Oct 17, 2007

I've heard a lot of people say that London will soon be the center of the trading universe. That's because the time difference between London, the US, and Asia, allows London to interact with both the Asian and American markets. NY is almost exactly 12 hours apart from Asia and so that makes it unfeasible. Do you think there is any merit to any of this?

Oct 17, 2007

Love all, trust a few, do wrong to none.----William Shakespeare

Oct 17, 2007

^ thats just stupid.... take a look at the skyline of shanghai or hk u moron

Oct 17, 2007
Oct 17, 2007

What time do the bars close in London ?

Oct 17, 2007

Good thing about London is you could go dining in Paris for a weekend, or clubbing in Munich or Amsterdam. That's got to be a huge plus.

Plus, in London the buildings are either very new or very old (both of which make for a very classy city), New York seems to have too little of both, it is stuffed with the crap in the middle (though they are a lot of exceptions).

Just my 2 cents.

Oct 17, 2007

more expensive cars on the streets of london

Oct 17, 2007

I can't believe that a place as civilized as England still has royalty. Like, how do you justify such a massive expense for... nothing in return? Fucking barbarians...

Oct 17, 2007
bic:

I can't believe that a place as civilized as England still has royalty. Like, how do you justify such a massive expense for... nothing in return? Fucking barbarians...

I've always wondered the same thing. These are the most expensive people on welfare anywhere.

Oct 17, 2007

You can't even technically own land in England unless you've been knighted. Your family can just rent it for like 199 years.

What is that shit?

And what the hell is knighting? Queen thinks you're a swell chap, taps you on the shoulder with the sword (how does she even lift one), and now you're a fucking demigod? Who gives a shit if the queen thinks you're a swell lad? She's just some spoiled old bitch.

And what's up with going by a handful of names, England? Pick a fucking name.

Oct 17, 2007

Neither, we all know deep down that bankers create no real value. If you want to name a city that will be the center of the world for the foreseeable future. Look no further than the San Fran metro.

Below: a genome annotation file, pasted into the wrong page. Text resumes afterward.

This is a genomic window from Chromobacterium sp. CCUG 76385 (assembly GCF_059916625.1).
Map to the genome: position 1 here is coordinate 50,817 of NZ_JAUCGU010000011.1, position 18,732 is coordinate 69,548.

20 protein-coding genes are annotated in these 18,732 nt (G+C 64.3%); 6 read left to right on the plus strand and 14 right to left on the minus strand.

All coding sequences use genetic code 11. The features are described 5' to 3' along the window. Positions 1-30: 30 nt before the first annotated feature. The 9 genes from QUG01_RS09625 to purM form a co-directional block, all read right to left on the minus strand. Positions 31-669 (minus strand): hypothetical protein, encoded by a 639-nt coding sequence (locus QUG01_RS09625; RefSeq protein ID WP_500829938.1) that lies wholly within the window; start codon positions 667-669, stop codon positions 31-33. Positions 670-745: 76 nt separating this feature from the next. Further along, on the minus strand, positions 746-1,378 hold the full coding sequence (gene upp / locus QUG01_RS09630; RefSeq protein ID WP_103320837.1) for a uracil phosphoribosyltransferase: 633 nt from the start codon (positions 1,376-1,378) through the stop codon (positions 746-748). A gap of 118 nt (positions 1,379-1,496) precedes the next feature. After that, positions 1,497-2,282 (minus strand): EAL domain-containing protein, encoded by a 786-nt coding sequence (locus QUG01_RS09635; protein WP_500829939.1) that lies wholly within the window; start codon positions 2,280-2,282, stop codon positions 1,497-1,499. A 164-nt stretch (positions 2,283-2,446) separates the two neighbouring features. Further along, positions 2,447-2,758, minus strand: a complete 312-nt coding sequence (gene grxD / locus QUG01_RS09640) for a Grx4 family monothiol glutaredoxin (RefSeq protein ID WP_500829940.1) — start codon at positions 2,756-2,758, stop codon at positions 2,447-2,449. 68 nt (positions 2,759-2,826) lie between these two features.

Follow the shit your fellow monkeys say @shitWSOsays

Life is hard, it's even harder when you're stupid - John Wayne

Oct 17, 2007
heister:

Neither, we all know deep down that bankers create no real value. If you want to name a city that will be the center of the world for the foreseeable future. Look no further than the San Fran metro.

Until it sinks or breaks off along the San Andreas Fault and floats off into the sunset lolol

Oct 17, 2007

Not that I'm defending feudalism, but all that stuff made sense back then. And stripping everything the monarchy had away the way the French did isn't necessarily fairer. Those kings fought for that stuff the way anyone would if property rights weren't better defined. Not all land of French nobility was confiscated, most of it was sold because they couldn't make money off peasants anymore.

It blows my mind the whole leasehold thing is still allowed but it's really an extension of big landlords never having sold their property.

Jun 9, 2007

How are the taxes in London and Hong Kong, for U.S. Citizens, compared to NY?

Oct 17, 2007

i guess u will be taxed by uk AND by us

    • 1
Oct 17, 2007

You'll only be taxed by Uncle Sam if your pay goes above a certain limit... I think it's around 90k? Can't remember offhand. Anything above that will be doubly taxed.

Get a return offer for London, then either ask to transfer to NYC. If they can't make that fly, then use your offer as leverage to get another NYC offer.

Oct 17, 2007
yourdreamtheater:

You'll only be taxed by Uncle Sam if your pay goes above a certain limit... I think it's around 90k? Can't remember offhand. Anything above that will be doubly taxed.

Get a return offer for London, then either ask to transfer to NYC. If they can't make that fly, then use your offer as leverage to get another NYC offer.

That's correct..it's 90k on april 15th exchange rate

I eat success for breakfast...with skim milk

    • 1
Oct 17, 2007

No double taxation. If you pay more in UK taxes than your US federal tax rate would indicate, then you don't pay any US taxes. If US taxes are higher (unlikely, for someone in the UK) then you can deduct foreign taxes as a tax credit against your US taxes payable.

Oct 17, 2007

Don't let an offer slip through your fingers because you don't like the location. Especially in this market.

Oct 17, 2007

Choosing NY v London over pay is pretty silly brother. If that's really the biggest factor driving your choice, then I feel sorry for you my aspie bro.

Oct 17, 2007

The top tax rate in the UK is 40% right now (50% rate was suspended for now), you would be getting taxed more in NYC (fed + state + city). As far as the 90k thing, even if you were to make more there are plenty of ways to offset that and not have to pay.

Oct 17, 2007
GoodBread:

The top tax rate in the UK is 40% right now (50% rate was suspended for now), you would be getting taxed more in NYC (fed + state + city). As far as the 90k thing, even if you were to make more there are plenty of ways to offset that and not have to pay.

It's 45%

Oct 17, 2007
GoodBread:

The top tax rate in the UK is 40% right now (50% rate was suspended for now), you would be getting taxed more in NYC (fed + state + city). As far as the 90k thing, even if you were to make more there are plenty of ways to offset that and not have to pay.